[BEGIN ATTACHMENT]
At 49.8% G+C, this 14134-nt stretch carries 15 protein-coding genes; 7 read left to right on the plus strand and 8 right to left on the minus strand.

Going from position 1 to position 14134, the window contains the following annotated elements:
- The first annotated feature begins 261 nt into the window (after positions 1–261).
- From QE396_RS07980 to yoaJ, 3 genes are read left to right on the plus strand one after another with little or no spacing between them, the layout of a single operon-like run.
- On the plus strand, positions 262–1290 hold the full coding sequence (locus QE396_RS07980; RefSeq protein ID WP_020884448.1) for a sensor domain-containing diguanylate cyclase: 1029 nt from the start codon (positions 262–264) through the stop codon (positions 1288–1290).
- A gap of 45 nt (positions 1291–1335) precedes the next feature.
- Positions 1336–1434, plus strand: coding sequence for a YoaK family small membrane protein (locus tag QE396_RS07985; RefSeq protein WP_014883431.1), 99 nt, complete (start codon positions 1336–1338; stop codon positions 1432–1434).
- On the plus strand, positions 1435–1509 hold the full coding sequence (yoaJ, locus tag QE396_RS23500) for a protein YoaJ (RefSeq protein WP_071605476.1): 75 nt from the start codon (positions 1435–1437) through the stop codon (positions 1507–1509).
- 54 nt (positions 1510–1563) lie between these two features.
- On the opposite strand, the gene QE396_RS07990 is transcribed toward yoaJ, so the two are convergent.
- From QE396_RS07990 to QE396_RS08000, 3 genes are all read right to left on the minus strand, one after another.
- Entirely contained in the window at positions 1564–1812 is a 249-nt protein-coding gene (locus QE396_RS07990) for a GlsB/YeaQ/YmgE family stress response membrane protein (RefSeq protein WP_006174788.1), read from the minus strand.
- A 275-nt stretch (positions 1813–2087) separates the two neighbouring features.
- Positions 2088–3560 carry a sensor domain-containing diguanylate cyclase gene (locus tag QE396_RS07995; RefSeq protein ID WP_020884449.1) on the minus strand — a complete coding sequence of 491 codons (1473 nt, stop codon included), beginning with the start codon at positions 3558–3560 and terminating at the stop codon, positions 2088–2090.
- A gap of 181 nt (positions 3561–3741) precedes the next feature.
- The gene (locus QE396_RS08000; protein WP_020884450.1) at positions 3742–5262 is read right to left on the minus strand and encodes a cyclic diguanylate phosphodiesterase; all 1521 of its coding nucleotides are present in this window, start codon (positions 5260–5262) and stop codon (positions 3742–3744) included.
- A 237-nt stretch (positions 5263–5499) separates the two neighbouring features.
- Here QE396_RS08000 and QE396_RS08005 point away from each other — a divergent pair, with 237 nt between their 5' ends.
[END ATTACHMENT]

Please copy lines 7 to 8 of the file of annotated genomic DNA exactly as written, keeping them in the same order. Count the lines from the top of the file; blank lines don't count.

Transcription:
- Positions 1336–1434, plus strand: coding sequence for a YoaK family small membrane protein (locus tag QE396_RS07985; RefSeq protein WP_014883431.1), 99 nt, complete (start codon positions 1336–1338; stop codon positions 1432–1434).
- On the plus strand, positions 1435–1509 hold the full coding sequence (yoaJ, locus tag QE396_RS23500) for a protein YoaJ (RefSeq protein WP_071605476.1): 75 nt from the start codon (positions 1435–1437) through the stop codon (positions 1507–1509).